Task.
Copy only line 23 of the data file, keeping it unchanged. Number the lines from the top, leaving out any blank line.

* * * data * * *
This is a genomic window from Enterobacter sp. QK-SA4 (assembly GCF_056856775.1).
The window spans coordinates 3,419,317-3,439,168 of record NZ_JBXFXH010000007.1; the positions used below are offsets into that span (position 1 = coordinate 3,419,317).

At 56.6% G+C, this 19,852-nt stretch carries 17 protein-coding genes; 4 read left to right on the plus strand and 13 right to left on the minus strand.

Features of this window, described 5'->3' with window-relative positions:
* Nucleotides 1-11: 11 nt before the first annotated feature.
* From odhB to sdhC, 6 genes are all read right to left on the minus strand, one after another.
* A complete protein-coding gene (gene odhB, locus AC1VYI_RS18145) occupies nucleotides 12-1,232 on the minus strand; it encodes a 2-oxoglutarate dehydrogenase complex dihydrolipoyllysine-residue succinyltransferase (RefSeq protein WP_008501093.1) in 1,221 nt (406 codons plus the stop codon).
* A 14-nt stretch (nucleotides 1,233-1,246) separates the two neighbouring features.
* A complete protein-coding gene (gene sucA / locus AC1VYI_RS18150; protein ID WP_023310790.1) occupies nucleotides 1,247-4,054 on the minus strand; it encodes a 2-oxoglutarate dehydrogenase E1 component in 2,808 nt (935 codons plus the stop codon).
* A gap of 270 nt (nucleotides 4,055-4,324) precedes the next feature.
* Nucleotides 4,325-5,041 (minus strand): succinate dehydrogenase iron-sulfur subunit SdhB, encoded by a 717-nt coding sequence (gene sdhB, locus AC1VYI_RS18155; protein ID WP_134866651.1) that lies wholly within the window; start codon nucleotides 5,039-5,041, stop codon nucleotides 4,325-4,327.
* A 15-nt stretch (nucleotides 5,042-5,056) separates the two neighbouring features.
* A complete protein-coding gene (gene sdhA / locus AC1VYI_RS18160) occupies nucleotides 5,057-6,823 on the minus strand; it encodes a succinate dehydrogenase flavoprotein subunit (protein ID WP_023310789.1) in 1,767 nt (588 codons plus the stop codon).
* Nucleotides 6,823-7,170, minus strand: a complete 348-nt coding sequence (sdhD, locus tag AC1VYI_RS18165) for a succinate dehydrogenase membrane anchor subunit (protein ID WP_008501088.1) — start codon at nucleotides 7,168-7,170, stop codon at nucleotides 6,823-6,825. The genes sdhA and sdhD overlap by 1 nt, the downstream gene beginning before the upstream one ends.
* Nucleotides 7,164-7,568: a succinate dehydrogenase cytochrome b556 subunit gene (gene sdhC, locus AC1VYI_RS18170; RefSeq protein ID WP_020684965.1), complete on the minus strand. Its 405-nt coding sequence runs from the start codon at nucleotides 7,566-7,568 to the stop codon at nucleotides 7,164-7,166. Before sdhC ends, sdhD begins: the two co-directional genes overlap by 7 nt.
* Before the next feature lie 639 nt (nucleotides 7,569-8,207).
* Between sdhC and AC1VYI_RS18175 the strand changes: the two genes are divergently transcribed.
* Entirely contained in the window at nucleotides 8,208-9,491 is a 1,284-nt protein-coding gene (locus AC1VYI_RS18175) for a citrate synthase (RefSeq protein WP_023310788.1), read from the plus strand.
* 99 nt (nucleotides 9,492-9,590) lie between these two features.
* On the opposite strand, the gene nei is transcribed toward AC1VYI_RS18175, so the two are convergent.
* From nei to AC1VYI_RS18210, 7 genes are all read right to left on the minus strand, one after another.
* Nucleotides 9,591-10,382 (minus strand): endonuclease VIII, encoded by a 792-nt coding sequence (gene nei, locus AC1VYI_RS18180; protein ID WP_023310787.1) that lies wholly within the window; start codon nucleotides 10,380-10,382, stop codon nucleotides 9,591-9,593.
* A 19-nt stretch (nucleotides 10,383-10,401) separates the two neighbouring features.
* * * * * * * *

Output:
* A 19-nt stretch (nucleotides 10,383-10,401) separates the two neighbouring features.